Porsche Panorama Magazine – Norisring

Courtesy of Panorama Magazine – July 2013

Street course circuits. A mini playground made of concrete walls, catch fences, and tire barriers. One of my favorite aspects being the locals coming out to enjoy a weekend of motorsport entertainment, and having the chance as a driver to meet these locals is an even greater experience.

We’ve now arrived at Nuremberg, Germany for round five of the Porsche Carrera Cup and I was feeling right at home. “You should feel like you are in the USA, Connor. You come from the mecca of this street course racing madness!” said my engineer with his slightly funny accent during our Thursday trackwalk. Coming into this weekend I was very excited because with street course events, there is zero testing beforehand. You have to show up for the weekend, get the car in a competitive window and drive the absolute wheels off the thing. After walking the track for few laps, I began to develop some ideas I wanted to try in practice and the track was surprisingly smooth for a street course. As we began our walk back to our hotel, my teammate Robert asked me if I had any key advice for him since I’ve experienced several different types of street courses. And my answer that I replied with you may ask? It was quite simple actually. “The concrete wall always wins.”

Friday morning had arrived and it was finally time to get on track. The team and I had our usual 9am breakfast at the Porsche hospitality area, and then we wondered our way back to the trailer to go over the game plan for our one and only practice session. Bedding in brake pads was our first objective for the session due to the circuit being particularly hard on brake components, and then it was hammer down so I could gain as much experience as possible. Unfortunately, we only managed to check off one of the two boxes. Just as I finished lap number 4, we had a gearbox failure and our session had come to a premature end. Sometimes in motorsport you have tough luck like this, even when everyone is giving 110% effort. Its moments like these where our true team character is tested, but also our true raw ability and self-confidence as a racing driver.

An early morning sunrise with a swift 2-mile walk from the hotel to the circuit and now it was time to qualify. The crew worked hard all night to repair the gearbox and now it was all up to me to get us through Q1 and fight for the pole in Q2. “That lap just put you P8 Connor, great job. Pit this lap.” In the first 15-minute session I was very happy with my performance by making it into the top-15 and advancing to the second part of qualifying. The team put on our last set of new tires and sent me out for the final 10-minute shootout for our race 2 starting position. On lap 3, I went a little too far over the limit on the exit of the hairpin and slightly tapped the wall with my right rear tire. With our rear-toe now knocked out of alignment, the next few laps were a bit of a struggle. By the end of the session, 12th position was the best I could manage with the damaged car. Normally after a mistake like that I would be angry with myself, but I was actually somewhat satisfied that I continued to show aggression and push the limits. But once again, my statement holds true. The concrete wall does in fact always win.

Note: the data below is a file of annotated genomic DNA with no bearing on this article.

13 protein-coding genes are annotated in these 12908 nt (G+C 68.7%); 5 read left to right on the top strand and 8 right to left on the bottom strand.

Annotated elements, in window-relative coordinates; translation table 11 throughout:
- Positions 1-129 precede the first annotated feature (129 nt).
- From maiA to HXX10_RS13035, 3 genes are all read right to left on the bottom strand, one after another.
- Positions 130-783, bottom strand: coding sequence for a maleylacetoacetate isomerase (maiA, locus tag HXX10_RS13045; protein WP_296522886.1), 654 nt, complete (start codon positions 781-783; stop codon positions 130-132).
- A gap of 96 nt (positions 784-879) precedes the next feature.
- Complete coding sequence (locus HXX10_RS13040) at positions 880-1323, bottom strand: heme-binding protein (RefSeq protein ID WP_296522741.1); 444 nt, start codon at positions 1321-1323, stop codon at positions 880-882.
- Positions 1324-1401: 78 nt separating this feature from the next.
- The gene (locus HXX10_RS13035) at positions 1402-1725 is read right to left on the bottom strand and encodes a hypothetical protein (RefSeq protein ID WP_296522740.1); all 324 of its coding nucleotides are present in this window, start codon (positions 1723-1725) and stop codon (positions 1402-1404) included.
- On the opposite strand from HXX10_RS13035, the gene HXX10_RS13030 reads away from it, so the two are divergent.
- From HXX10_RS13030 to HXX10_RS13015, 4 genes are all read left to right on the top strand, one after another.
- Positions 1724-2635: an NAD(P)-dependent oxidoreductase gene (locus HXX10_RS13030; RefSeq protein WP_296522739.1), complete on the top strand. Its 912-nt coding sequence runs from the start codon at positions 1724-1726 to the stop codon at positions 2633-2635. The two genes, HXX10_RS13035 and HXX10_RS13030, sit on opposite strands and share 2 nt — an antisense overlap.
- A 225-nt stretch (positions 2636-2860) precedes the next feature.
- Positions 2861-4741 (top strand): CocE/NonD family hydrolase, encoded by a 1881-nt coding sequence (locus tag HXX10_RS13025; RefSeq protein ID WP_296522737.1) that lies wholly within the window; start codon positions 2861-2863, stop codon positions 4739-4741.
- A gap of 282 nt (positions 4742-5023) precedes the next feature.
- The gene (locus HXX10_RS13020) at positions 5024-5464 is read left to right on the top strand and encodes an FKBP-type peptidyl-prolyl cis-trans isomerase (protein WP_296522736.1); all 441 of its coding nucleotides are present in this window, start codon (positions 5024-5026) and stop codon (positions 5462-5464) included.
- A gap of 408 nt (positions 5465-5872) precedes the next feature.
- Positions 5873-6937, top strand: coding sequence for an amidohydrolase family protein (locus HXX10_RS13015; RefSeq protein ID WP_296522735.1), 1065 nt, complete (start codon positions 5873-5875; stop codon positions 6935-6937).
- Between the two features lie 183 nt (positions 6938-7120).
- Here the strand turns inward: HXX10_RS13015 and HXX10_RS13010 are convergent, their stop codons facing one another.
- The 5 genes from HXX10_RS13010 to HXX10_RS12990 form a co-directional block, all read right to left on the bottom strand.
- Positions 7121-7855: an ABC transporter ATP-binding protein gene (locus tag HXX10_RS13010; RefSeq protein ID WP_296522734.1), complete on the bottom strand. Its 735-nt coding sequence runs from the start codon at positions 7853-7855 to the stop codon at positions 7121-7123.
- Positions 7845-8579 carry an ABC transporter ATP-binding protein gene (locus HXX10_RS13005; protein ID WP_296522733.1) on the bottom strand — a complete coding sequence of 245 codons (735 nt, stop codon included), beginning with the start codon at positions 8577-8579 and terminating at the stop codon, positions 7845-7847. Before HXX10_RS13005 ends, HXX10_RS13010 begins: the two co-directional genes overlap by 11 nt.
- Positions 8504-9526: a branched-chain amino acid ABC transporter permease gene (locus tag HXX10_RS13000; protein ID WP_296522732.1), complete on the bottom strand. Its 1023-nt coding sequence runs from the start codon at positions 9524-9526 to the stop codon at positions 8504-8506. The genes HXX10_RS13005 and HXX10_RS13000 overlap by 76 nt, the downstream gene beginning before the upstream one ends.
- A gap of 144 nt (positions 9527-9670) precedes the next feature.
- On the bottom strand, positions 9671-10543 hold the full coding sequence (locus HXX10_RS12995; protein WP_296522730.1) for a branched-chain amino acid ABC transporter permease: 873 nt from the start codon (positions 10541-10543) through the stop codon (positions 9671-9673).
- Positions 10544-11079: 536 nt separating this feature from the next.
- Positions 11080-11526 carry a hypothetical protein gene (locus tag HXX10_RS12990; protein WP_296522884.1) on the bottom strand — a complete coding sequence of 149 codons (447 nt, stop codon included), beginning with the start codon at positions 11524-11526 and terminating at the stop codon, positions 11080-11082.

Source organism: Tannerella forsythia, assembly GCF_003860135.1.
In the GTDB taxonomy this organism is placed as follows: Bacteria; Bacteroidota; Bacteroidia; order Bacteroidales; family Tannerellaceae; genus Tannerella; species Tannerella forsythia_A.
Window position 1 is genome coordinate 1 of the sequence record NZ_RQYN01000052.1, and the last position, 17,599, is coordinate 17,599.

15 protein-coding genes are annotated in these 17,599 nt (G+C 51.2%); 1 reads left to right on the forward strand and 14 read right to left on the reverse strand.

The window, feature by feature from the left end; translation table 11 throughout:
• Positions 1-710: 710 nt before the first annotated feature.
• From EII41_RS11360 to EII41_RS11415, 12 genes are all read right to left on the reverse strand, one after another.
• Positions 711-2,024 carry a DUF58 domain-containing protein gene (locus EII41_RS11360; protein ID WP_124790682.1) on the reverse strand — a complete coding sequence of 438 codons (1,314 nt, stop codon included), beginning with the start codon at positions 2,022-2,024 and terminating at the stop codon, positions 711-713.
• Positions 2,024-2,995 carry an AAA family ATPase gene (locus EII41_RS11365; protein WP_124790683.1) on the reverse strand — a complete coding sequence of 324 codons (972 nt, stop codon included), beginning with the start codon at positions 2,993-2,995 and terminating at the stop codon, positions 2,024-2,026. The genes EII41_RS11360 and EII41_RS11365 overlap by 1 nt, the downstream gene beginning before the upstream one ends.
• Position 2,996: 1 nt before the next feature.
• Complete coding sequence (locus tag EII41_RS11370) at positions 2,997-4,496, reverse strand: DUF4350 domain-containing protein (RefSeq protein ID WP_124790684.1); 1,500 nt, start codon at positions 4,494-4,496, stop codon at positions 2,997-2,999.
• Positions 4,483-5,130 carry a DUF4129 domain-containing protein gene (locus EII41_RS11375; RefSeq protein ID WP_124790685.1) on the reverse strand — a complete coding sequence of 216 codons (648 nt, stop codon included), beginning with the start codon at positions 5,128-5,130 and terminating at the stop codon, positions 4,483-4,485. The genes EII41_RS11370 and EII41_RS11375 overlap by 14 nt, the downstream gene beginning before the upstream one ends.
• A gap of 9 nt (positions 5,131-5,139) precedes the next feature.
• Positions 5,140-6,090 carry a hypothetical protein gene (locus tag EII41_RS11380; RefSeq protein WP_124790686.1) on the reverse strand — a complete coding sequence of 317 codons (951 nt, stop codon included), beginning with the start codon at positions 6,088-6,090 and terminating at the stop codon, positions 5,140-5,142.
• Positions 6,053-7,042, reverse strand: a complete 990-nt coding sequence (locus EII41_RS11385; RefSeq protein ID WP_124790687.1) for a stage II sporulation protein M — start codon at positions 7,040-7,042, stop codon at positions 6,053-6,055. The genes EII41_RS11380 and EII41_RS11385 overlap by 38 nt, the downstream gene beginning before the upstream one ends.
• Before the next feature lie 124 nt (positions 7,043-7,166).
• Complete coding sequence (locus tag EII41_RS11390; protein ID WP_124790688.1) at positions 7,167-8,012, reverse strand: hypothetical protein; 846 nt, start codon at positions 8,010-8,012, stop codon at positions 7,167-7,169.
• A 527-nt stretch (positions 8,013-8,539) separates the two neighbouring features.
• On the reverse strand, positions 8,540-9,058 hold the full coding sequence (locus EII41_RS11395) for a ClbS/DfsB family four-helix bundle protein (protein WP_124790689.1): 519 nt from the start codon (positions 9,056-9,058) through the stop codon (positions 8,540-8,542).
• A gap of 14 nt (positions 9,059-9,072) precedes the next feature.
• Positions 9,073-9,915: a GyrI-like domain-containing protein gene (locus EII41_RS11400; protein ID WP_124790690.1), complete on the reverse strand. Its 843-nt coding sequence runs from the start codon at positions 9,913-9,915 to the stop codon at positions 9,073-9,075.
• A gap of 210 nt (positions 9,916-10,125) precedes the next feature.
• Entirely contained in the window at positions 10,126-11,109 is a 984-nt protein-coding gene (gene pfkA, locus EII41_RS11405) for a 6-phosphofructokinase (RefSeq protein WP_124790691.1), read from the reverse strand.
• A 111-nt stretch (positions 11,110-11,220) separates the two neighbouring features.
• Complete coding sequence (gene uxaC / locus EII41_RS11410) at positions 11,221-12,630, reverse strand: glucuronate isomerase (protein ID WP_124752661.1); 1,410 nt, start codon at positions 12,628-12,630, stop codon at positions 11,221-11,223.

Blistering heat, a closed cockpit and essentially zero air ventilation. This was my first event where the races were truly some of the most physically and mentally draining experiences I’ve had in my career. I knew that all of the training away from the circuit would definitely come into play and the chance of someone making a late race mistake would be far more likely. As we lined up in my grid box before race 1, my Porsche Junior coach opened my door and gave me some last second advice. “Take the outside in turn 1. Every year there is only one or two cars that go outside and you will be able to make up some positions. Now go have fun!” The red lights went out and I managed to have a really great start. Right away I passed two cars in the first corner and in the following laps I passed another two. By middle of the race I was up to 8th position, where I went on to finish in race 1 and race 2.

So after a rough start to the weekend, we managed some great points and finishes for our Roboscan machine. The team was happy, but we know if we can manage to have a clean weekend without any hiccups there are far better finishes to come. Saying that is one thing and executing it is another. Only time will tell. —Connor De Phillippi 

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